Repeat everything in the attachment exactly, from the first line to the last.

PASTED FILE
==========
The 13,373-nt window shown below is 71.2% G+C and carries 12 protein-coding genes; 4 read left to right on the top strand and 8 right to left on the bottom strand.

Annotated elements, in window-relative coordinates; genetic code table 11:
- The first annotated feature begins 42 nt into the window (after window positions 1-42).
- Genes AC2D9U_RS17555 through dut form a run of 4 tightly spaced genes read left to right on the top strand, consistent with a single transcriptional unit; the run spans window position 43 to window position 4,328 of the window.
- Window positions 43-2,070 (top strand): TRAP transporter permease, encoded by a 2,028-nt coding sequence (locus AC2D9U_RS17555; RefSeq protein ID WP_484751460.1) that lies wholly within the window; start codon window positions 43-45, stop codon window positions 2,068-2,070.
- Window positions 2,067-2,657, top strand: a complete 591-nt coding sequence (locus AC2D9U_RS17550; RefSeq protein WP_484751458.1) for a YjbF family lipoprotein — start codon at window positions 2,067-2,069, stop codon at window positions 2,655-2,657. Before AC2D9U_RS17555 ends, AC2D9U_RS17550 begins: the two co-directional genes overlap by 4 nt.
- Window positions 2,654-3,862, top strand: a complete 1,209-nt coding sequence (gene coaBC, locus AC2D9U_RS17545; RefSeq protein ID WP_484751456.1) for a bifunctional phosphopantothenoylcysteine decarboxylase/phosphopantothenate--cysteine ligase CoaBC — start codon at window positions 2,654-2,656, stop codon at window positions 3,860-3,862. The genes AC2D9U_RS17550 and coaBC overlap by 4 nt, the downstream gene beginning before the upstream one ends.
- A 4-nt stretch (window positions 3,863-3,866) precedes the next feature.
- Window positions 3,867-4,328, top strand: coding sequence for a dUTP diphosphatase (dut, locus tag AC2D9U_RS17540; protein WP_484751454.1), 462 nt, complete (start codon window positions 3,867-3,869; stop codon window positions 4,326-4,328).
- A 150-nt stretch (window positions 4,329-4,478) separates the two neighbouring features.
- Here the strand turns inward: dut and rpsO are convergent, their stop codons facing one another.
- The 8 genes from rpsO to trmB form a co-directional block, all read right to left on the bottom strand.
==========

The 13,373-nt window shown below is 71.2% G+C and carries 12 protein-coding genes; 4 read left to right on the top strand and 8 right to left on the bottom strand.

Annotated elements, in window-relative coordinates; genetic code table 11:
- The first annotated feature begins 42 nt into the window (after window positions 1-42).
- Genes AC2D9U_RS17555 through dut form a run of 4 tightly spaced genes read left to right on the top strand, consistent with a single transcriptional unit; the run spans window position 43 to window position 4,328 of the window.
- Window positions 43-2,070 (top strand): TRAP transporter permease, encoded by a 2,028-nt coding sequence (locus AC2D9U_RS17555; RefSeq protein ID WP_484751460.1) that lies wholly within the window; start codon window positions 43-45, stop codon window positions 2,068-2,070.
- Window positions 2,067-2,657, top strand: a complete 591-nt coding sequence (locus AC2D9U_RS17550; RefSeq protein WP_484751458.1) for a YjbF family lipoprotein — start codon at window positions 2,067-2,069, stop codon at window positions 2,655-2,657. Before AC2D9U_RS17555 ends, AC2D9U_RS17550 begins: the two co-directional genes overlap by 4 nt.
- Window positions 2,654-3,862, top strand: a complete 1,209-nt coding sequence (gene coaBC, locus AC2D9U_RS17545; RefSeq protein ID WP_484751456.1) for a bifunctional phosphopantothenoylcysteine decarboxylase/phosphopantothenate--cysteine ligase CoaBC — start codon at window positions 2,654-2,656, stop codon at window positions 3,860-3,862. The genes AC2D9U_RS17550 and coaBC overlap by 4 nt, the downstream gene beginning before the upstream one ends.
- A 4-nt stretch (window positions 3,863-3,866) precedes the next feature.
- Window positions 3,867-4,328, top strand: coding sequence for a dUTP diphosphatase (dut, locus tag AC2D9U_RS17540; protein WP_484751454.1), 462 nt, complete (start codon window positions 3,867-3,869; stop codon window positions 4,326-4,328).
- A 150-nt stretch (window positions 4,329-4,478) separates the two neighbouring features.
- Here the strand turns inward: dut and rpsO are convergent, their stop codons facing one another.
- The 8 genes from rpsO to trmB form a co-directional block, all read right to left on the bottom strand.